Prostitution and adultery are unsavoury topics and I wouldn't talk about them except that the Bible forces us to think about them - not least the book that we're beginning a series in today: the book of the prophet Hosea. This morning we look at Hosea 1.1 - 2.1. Please have that open in front of you.
Those frequent headlines in the press with stories about adultery and prostitution are at a safe distance from us. But how would we respond if the issue came closer to home? Maybe it already has in our experience, in one way or another.
That, you see, is the issue that faces God. And I'm afraid that in this case, none of us can look on from a safe distance, tut-tutting with self-righteous indignation at what other people get up to, and lapping up every sordid detail. In this case, every one of us is implicated. Because in the book of Hosea, the relationship between God and his people is talked of as a marriage. But this is no fairy tale Cinderella-and-the-Prince story, with never a cloud on the horizon of their perfect happiness. Here the husband is faced with a wife who willingly prostitutes herself with other men.
This book is effectively the letter of a faithful and loving husband to his adulterous wife. The husband is God. The wife is God's people. And that's us. So Hosea is not comfortable reading. Tackling such issues head on in a marriage is a tough thing to do. The emotion that's unleashed is intense. The anger runs deep. Nerve endings are left raw and exposed. And humanly speaking the outcome is uncertain. The marriage could be left in tatters. Or maybe there is a way through. A hard road, especially for the faithful spouse. A road requiring profound heart-searching, honest facing up to the truth, and deep change on the part of the adulterer. That's what we have to be ready for if we're going to get to grips with the message of Hosea, as we'll see in more detail over the coming weeks.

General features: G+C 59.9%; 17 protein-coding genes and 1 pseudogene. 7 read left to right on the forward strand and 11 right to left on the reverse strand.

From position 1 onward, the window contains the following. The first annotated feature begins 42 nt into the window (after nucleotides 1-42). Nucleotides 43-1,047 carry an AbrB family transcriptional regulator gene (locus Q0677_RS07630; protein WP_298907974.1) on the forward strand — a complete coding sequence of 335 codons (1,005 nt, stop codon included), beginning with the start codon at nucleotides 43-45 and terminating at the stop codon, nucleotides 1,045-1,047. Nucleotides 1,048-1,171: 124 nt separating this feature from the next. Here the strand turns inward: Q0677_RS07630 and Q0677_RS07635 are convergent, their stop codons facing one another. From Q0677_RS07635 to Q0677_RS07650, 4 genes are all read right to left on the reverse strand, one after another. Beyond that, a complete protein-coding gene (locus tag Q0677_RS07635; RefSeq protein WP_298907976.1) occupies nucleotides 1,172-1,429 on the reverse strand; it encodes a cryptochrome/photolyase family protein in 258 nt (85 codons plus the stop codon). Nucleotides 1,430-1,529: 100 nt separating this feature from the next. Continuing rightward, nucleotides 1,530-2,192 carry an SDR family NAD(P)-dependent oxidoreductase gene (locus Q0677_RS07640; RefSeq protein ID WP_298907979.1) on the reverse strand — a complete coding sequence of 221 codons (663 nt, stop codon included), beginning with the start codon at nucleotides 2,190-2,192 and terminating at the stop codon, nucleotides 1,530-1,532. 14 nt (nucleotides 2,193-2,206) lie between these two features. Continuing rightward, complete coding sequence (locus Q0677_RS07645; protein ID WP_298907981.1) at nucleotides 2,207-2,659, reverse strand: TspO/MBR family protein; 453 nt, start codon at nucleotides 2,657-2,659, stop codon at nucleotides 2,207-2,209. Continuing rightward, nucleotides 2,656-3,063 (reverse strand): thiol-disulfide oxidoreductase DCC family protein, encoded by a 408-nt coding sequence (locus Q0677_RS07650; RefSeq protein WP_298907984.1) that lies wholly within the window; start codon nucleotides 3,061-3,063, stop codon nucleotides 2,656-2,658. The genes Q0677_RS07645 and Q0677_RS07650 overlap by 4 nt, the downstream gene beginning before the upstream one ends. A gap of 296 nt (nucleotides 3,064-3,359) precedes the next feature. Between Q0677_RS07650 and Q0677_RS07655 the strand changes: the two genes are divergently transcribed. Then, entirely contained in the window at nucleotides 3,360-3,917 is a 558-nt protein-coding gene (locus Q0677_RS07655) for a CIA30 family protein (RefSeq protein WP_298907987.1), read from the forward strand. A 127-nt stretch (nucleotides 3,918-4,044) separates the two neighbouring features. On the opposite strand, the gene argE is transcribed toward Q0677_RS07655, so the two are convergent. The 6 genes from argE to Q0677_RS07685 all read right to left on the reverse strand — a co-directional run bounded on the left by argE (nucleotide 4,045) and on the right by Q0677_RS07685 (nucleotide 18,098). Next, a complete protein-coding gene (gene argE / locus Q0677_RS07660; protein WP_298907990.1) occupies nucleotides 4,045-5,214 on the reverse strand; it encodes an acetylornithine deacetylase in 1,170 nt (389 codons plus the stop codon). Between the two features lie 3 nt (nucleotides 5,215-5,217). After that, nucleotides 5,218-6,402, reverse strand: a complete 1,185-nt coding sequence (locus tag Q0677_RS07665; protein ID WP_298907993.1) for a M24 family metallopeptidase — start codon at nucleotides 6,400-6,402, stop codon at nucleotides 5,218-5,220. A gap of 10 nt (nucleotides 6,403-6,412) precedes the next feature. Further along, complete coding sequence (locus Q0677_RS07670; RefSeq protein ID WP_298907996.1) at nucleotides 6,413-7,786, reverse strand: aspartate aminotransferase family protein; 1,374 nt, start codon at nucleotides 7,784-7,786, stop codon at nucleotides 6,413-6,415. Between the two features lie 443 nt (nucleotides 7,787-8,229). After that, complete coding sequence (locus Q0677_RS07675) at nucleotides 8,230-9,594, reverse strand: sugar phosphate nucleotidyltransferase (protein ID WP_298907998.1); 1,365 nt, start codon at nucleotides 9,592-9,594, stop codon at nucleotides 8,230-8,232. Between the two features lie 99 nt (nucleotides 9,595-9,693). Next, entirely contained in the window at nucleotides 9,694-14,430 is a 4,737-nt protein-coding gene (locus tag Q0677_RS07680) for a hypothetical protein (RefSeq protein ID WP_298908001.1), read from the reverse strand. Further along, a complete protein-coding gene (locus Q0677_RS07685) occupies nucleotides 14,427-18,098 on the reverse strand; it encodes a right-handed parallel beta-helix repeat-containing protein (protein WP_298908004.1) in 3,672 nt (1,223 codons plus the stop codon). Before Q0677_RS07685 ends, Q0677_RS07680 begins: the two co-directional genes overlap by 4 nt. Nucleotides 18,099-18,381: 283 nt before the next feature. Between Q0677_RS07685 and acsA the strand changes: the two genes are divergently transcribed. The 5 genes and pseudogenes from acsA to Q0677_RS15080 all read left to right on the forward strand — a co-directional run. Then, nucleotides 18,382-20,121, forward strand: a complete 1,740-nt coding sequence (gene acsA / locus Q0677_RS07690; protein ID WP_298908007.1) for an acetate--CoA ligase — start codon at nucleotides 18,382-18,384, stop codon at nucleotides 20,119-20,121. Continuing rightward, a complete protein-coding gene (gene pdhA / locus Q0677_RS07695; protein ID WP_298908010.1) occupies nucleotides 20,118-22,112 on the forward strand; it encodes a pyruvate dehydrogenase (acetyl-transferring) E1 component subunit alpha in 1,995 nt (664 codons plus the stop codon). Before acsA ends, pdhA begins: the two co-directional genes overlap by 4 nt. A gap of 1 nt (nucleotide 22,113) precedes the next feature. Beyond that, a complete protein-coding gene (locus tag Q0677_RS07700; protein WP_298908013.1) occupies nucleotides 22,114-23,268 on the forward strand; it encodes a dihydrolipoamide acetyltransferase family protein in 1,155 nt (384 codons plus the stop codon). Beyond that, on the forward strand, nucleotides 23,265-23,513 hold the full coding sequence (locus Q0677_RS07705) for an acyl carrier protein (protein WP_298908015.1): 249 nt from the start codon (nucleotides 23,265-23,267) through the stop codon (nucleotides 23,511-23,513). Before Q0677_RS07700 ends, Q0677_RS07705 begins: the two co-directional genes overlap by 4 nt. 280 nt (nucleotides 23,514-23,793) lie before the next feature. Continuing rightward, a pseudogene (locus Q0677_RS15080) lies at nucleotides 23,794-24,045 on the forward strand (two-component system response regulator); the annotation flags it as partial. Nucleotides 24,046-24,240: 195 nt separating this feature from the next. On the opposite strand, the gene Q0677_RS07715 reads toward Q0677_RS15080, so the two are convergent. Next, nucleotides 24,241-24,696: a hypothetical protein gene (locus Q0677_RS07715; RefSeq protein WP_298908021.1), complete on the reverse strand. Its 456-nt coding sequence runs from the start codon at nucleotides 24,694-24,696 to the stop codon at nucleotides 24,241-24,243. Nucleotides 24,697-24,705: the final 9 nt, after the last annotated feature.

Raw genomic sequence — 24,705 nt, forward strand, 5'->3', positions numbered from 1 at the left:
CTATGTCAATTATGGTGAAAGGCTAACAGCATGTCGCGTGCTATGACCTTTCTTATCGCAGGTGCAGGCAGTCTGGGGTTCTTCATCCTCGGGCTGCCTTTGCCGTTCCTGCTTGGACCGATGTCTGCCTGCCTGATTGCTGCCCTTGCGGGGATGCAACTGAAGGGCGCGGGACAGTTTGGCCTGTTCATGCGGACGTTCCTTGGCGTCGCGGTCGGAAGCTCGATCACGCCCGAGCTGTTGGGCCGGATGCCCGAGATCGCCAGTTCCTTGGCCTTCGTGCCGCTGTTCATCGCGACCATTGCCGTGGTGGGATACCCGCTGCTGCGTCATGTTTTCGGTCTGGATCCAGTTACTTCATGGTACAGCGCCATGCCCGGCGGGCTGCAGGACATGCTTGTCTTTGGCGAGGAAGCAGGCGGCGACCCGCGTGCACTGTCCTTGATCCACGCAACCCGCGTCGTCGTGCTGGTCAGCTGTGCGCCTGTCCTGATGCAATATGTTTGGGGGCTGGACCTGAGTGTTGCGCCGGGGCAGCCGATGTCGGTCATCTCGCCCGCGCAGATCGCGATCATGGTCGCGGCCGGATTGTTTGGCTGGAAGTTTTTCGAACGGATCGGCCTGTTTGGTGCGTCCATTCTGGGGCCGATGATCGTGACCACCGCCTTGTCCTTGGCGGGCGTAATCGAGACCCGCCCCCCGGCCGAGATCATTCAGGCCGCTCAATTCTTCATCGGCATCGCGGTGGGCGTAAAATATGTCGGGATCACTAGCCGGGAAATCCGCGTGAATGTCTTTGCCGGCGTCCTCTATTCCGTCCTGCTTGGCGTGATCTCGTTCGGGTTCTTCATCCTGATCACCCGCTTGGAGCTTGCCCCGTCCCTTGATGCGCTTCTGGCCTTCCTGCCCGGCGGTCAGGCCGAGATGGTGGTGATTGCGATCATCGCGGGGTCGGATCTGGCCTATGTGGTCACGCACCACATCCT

What, then, is the message of Hosea? Well, my first heading is simply this:
1. The Unfaithfulness of God's People
The first verse gives us the clues about the historical background that we need if we're going to make sense of this. Take a look:
"The word of the Lord that came to Hosea, the son of Beeri, in the days of Uzziah, Jotham, Ahaz and Hezekiah, kings of Judah, and in the days of Jeroboam the son of Joash, king of Israel."
This is direct communication from God. The start of verse 2 couldn't be clearer on that:
"When the Lord first spoke through Hosea, the Lord said to Hosea…"
So, just to make sure that we get the point, there's a threefold repetition just in the first one-and-a-bit verses that this is God speaking to and through Hosea. And the lists of Kings' names are there not as a switch-off but to earth what is being said in a particular place and time. This is reality. So God spoke to Hosea about 750 years before Jesus was born. Let me outline what has been going on.
At that time the original country of Israel had split into two: the northern Kingdom still called Israel, and also referred to as Ephraim after one of its tribes, and the southern Kingdom called Judah after its main tribe. A bit like England and Scotland if the SNP had their way. Both had their own capital cities and kings. Hosea lived in the north. He prophesied for about 25 years. At first Jeroboam II was king, and things were peaceful and prosperous during his long reign – at least on the surface. Under the surface, Israel was into a spiritual and moral nosedive. In religion, they were chasing after other so-called gods. They got tangled up in all kinds of dubious, dangerous and spiritually distracting power politics. And as far as the moral life of the nation was concerned, there was unbridled sex and violence. Sounds as if it could come straight out of our newspapers today. But they were riding for a fall, and when Jeroboam died, the crash came. Israel was invaded for the last time by their aggressive superpower enemy, Assyria. The population was exiled. Israel effectively ceased to exist as a nation.
Those are the bald facts. What Hosea exposes is the relationship between God and his people that lies behind them. As for Hosea himself, we know little about him. What we do know is that he suffered the normal occupational hazard of being a prophet and God required him to make his very life a living visual aid of God's dealings with his people. Verses 2-3:
"When the Lord first spoke through Hosea, the Lord said to Hosea, "Go, take to yourself a wife of whoredom and have children of whoredom, for the land commits great whoredom by foresaking the Lord." So he went and took Gomer, the daughter of Diblaim…"